What Are Pugs Allergic To? You’ll Be Surprised

Like all dogs, Pugs can be allergic to things around your home, food, skin problems, and other things. Pugs are more susceptible to allergies than other breeds, and it’s not uncommon to ask yourself what are Pugs allergic to? We’ll break down the most common dog allergies your pup can face. 

What Are Pugs Allergic To?

Due to their brachycephalic nature, Pugs are prone to allergies. Every dog is unique, and some will be more allergic than others. However, here are the most common dog allergies your dog can face.

what are pugs allergic to
  1. Home Allergens
  2. Environmental Allergies
  3. Seasonal Allergies
  4. Flea Allergy Dermatitis
  5. Dog Food Allergies
  6. Human Food Allergies
  7. Shampoo (medicated) Allergies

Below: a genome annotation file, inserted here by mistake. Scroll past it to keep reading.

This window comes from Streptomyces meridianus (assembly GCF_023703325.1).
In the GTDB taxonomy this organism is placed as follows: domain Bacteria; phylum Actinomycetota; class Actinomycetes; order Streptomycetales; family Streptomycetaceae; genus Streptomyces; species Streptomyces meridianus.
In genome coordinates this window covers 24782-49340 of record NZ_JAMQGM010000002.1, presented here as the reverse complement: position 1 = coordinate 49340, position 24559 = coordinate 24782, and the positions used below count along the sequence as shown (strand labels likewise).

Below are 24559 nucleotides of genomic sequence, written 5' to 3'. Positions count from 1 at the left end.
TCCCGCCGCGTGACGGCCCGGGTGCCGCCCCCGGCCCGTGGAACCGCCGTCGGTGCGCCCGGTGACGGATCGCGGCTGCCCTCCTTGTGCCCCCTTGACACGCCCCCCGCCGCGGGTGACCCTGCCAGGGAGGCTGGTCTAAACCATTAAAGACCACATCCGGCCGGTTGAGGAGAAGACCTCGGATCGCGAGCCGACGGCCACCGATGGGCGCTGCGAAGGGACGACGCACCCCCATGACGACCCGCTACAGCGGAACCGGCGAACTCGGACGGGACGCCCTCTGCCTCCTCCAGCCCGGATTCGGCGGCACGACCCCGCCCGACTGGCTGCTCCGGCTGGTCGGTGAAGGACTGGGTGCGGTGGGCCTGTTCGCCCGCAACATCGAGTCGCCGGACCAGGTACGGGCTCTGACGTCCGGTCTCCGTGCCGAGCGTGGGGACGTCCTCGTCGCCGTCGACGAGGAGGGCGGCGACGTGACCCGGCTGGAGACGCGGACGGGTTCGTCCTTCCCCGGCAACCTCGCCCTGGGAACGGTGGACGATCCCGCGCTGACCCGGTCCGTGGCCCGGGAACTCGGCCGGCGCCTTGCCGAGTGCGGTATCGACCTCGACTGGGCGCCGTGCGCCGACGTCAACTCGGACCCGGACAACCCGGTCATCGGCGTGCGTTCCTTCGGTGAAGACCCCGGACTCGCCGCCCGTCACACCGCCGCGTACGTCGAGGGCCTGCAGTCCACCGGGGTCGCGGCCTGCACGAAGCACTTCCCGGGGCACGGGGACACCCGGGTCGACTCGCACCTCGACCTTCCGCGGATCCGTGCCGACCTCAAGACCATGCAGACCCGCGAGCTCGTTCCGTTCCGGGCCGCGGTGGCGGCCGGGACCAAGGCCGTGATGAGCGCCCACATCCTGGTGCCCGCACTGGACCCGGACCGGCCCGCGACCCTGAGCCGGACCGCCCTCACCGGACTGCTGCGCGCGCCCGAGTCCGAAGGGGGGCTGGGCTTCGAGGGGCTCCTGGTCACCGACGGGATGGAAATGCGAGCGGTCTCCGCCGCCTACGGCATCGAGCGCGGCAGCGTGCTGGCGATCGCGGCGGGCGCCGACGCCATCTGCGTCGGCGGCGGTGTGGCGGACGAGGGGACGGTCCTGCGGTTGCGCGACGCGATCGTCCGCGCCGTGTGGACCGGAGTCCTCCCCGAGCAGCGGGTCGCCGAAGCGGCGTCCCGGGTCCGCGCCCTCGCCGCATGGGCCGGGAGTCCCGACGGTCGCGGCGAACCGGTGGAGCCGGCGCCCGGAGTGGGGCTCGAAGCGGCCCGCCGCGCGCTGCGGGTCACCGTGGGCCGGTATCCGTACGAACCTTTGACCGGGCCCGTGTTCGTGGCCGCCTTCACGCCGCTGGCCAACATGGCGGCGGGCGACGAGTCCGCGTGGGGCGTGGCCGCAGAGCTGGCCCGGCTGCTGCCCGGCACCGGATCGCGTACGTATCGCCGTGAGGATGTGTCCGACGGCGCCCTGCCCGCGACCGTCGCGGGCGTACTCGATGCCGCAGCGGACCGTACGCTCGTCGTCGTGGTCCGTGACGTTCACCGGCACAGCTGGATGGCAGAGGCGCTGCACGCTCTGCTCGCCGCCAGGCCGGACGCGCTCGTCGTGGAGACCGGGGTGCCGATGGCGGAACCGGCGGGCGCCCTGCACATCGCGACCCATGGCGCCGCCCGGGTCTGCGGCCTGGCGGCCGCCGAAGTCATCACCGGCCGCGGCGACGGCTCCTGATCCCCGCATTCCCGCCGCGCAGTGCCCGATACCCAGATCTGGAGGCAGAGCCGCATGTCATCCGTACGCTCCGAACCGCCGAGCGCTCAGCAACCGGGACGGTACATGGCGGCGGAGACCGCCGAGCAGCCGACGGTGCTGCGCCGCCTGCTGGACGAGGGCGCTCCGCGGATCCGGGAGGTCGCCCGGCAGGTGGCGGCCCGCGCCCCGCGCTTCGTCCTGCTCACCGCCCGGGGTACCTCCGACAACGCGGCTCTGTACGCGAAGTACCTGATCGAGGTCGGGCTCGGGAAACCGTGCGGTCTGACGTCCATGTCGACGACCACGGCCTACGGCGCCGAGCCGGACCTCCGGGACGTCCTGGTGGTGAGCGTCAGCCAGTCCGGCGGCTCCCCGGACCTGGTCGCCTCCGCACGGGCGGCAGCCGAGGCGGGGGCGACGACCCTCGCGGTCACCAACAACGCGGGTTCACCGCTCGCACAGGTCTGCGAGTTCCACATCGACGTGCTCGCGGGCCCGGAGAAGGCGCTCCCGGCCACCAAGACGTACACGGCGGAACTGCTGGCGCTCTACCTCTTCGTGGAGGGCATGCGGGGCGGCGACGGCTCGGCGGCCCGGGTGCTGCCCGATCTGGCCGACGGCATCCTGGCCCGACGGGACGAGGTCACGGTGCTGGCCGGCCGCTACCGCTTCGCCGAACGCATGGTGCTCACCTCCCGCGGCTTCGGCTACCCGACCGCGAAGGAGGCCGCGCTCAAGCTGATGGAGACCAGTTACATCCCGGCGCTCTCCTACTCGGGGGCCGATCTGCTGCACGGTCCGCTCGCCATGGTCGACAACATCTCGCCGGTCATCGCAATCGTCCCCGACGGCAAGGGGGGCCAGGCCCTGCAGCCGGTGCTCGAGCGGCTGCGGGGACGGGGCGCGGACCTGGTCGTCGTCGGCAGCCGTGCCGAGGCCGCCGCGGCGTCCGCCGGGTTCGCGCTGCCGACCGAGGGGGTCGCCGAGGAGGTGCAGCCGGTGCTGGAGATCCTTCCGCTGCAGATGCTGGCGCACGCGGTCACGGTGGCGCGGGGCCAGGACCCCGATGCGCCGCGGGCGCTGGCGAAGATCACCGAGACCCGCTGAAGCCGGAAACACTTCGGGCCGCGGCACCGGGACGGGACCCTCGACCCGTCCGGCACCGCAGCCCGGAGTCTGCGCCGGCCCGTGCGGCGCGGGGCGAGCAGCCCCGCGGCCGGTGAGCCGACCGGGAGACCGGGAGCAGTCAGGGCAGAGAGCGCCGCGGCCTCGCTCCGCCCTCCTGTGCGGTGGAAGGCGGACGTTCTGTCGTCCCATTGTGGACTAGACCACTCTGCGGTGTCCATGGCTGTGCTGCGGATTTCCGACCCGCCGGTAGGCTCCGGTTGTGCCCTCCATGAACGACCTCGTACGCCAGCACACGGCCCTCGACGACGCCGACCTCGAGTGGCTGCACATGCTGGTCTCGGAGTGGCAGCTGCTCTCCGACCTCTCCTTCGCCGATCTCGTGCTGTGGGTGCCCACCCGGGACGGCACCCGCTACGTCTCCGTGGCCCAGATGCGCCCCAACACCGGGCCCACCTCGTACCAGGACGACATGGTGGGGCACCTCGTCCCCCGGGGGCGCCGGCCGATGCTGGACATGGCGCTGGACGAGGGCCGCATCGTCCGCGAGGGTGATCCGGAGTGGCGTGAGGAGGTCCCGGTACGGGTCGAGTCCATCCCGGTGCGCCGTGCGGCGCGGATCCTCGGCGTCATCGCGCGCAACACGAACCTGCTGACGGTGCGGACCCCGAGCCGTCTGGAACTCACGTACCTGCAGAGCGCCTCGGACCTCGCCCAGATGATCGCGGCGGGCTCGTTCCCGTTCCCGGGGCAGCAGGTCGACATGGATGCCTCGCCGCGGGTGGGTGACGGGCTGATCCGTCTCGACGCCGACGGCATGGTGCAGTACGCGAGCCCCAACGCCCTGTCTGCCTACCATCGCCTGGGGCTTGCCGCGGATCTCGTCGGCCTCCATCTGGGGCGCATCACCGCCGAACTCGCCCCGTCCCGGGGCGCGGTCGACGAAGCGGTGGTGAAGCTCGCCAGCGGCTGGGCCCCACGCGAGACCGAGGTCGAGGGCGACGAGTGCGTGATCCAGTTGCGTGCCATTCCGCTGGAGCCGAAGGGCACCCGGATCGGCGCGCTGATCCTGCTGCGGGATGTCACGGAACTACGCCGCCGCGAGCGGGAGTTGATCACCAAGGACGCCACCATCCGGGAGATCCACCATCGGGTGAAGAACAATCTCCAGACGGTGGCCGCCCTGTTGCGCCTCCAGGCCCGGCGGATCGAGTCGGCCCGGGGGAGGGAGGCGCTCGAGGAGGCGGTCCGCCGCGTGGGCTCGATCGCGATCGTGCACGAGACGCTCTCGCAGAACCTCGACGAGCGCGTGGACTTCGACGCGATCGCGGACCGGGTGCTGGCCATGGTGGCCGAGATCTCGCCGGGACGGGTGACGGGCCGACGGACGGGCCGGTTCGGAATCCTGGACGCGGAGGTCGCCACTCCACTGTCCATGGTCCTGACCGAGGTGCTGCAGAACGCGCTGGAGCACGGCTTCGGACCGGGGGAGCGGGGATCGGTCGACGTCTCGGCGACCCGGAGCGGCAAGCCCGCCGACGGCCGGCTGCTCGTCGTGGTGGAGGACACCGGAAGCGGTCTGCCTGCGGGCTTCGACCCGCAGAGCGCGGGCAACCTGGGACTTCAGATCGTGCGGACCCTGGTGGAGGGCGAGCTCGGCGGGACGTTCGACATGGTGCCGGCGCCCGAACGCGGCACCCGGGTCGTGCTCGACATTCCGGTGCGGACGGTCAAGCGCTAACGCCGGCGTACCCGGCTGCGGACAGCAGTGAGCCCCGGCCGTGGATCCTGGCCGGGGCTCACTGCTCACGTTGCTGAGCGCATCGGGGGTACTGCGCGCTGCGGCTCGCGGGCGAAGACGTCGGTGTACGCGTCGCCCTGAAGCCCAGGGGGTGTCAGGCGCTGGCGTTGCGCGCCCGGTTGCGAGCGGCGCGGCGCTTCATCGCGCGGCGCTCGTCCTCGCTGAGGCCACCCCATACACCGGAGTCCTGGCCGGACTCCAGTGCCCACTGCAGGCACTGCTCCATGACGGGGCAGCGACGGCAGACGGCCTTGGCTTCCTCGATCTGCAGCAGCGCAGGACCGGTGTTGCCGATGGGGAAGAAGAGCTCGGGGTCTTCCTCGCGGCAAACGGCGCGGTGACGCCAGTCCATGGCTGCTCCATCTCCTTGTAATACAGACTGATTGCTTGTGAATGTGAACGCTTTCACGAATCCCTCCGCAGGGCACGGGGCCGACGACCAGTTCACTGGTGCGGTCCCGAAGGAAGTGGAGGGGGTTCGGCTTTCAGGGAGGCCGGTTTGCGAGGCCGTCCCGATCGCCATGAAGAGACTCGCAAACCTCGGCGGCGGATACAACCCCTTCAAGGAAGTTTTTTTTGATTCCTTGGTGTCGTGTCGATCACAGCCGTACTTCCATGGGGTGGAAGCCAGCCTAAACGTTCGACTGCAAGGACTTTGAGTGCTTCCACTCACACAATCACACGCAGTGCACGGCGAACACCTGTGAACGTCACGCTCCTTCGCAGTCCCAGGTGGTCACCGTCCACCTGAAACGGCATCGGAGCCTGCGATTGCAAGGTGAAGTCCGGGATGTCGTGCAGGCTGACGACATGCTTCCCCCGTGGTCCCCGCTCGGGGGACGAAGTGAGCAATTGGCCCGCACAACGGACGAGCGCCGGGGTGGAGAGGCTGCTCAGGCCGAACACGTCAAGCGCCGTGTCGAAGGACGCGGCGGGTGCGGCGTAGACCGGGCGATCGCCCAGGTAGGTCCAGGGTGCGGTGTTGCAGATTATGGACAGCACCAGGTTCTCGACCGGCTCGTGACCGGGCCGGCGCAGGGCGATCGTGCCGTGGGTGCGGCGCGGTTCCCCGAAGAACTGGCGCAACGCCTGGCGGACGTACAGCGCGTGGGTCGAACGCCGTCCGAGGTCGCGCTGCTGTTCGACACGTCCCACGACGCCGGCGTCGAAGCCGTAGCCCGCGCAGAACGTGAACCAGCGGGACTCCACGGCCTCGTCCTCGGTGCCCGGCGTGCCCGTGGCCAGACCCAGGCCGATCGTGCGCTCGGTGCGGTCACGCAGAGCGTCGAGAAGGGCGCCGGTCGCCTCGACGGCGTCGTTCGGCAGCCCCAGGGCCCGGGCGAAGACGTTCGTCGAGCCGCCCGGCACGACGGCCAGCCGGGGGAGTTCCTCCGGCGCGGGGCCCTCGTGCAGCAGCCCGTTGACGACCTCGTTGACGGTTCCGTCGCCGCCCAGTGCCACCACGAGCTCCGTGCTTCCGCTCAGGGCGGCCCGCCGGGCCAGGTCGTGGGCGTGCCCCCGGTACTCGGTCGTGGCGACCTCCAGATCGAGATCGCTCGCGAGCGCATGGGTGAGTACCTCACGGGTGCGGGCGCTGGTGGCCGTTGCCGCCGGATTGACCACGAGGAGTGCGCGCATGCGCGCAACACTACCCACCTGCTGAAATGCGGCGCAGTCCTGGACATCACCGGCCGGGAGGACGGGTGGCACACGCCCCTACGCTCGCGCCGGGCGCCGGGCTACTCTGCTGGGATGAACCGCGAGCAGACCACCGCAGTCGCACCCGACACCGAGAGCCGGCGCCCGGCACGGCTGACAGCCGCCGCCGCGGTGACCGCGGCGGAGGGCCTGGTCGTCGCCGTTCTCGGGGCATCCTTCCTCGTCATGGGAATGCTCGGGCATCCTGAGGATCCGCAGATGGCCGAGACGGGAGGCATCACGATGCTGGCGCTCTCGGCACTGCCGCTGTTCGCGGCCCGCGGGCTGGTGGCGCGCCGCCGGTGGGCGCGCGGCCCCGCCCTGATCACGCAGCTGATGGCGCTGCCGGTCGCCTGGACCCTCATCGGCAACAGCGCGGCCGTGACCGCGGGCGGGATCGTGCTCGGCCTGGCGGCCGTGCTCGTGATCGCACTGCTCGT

8. Prescription Drugs

No pet parent wants their dog to suffer from allergies or any other type of skin problems. Unfortunately, several dogs and cats suffer from allergies each year. That’s why you need to know what to look for and what can make them allergic. 

Here’s what to do if you’re allergic to your Pug. Unfortunately, around 33% of people are allergic to cats and dogs in the United States. Some dogs are even allergic to cats that live in the same home.

Home Allergens

We use everyday products in our homes for cooking, cleaning, etc. Some of these products can contain harsh chemicals or ingredients that can cause an allergic reaction to your pets. Some known allergens in everyday household products are; ammonia, bleach, phthalates, formaldehyde, glycol ethers, and Dioxane.

If you’ve noticed your dog itching excessively after you clean the house, it may be time to switch up your products to safe pet products or make your own cleaning products. If you’re not sure if the products you’re using are toxic to your pup, check out the Environmental Working Group’s Guide To Healthy Cleaning to look up the products. 

Some of the most common substances dogs are allergic to that can be in your home right now are:

  • Plastic
  • Cigarette smoke
  • Perfumes
  • Fabrics
  • Dust
  • Mites
  • Air Fresheners
  • Candles